HOUSEWIFE FREED BY VERDICT
Hammond Times; 23 July 1935
Spencer, Ind., July 23-- (I.N.S.) -- Mrs. GLADYS TRAUX, housewife, charged with the second degree murder of her husband, EDWARD TRAUX, was freed here by a direct verdict order by Circuit Court Judge Donald A. Rogers. The prosecution had charged that Mrs. Traux shot her husband in order to collect insurance policy benefits. Judge Rogers granted a motion of S, C. Kivett, of Martinsville, defense attorney, for a directed verdict, stating that the state had not presented a case. The judge ordered the prisoner released immediately. Mrs. Traux thanked the jury and the judge. Evidence produced during the trial had been only circumstantial, Attorney Kivett contended. Traux was found shot and allegedly beaten to death at his farm home north of Gosport on the afternoon of Feb. 12.
COURT FREES GLADYS TRUAX OF SECOND DEGREE MURDER CHARGE Owen County Democrat July 25, 1935 Instructed Jury to find for Defendant at Close of Presentation of Evidence by State Motion Filed by S.C. Kivett, Defense Attorney, Shortly After Noon Monday. Trial of Mrs. Gladys Truax, 51, charged with second degree murder in connection with the fatal shooting of her husband, Edward Truax, 59, at their home north of Gosport on February 12, 1935 was brought to a sudden and dramatic close in Owen circuit court Monday afternoon at 2:30 o'clock when Judge Donald A. Rogers halted proceedings and instructed the jury to return a verdict of acquittal for the defendant. Judge Rogers gave his instructions to the jury after granting motions of S.C. Kivett, defense attorney, that the case be dismissed on the grounds of insufficient evidence to convict. Kivett prepared and presented his motion shortly after noon at the close of the State's presentation of a long list of witnesses that had filed in and out of the witness box for more then ten days and at 2:30 Judge Rogers called the jury before him. In instructing the jury, Judge Rogers made John Loy, foreman and told him that it was his duty to sign the acquittal verdict prepared regardless of his belief concerning the guilt or innocence of the defendant. Acquittal of Mrs. Truax of the charge on which she was being tried did not come as a surprise to those who followed the case closely. After the first few State witnesses had testified with nothing of great importance being disclosed, the belief gradually grew that the defendant would be found not guilty. That the case was brought to an abrupt end with close of evidence presented by State witnesses however, came more or less unexpectedly to many. Submitted by Debbie Jennings on the sweetowen.net site.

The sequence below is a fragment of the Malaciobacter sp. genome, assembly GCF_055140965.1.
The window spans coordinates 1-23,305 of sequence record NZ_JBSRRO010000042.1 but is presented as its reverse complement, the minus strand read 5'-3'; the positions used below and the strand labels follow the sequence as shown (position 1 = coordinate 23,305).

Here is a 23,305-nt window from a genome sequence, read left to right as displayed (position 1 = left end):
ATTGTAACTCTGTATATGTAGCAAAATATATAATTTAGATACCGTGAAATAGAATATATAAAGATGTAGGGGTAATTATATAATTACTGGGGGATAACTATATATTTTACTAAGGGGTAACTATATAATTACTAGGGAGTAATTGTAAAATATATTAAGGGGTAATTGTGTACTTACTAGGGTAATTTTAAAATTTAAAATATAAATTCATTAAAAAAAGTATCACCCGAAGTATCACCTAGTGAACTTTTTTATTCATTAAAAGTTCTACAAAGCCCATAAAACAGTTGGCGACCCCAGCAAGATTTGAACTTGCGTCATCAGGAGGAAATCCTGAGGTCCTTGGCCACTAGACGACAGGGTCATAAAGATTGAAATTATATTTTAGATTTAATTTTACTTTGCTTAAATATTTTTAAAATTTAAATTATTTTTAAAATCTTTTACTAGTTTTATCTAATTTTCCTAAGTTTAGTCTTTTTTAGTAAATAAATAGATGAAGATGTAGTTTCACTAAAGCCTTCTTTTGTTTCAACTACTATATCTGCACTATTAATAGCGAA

After the trial, Gladys took back her former married name and passed away in 1950 and is buried in the Hudson Hill Cemetery.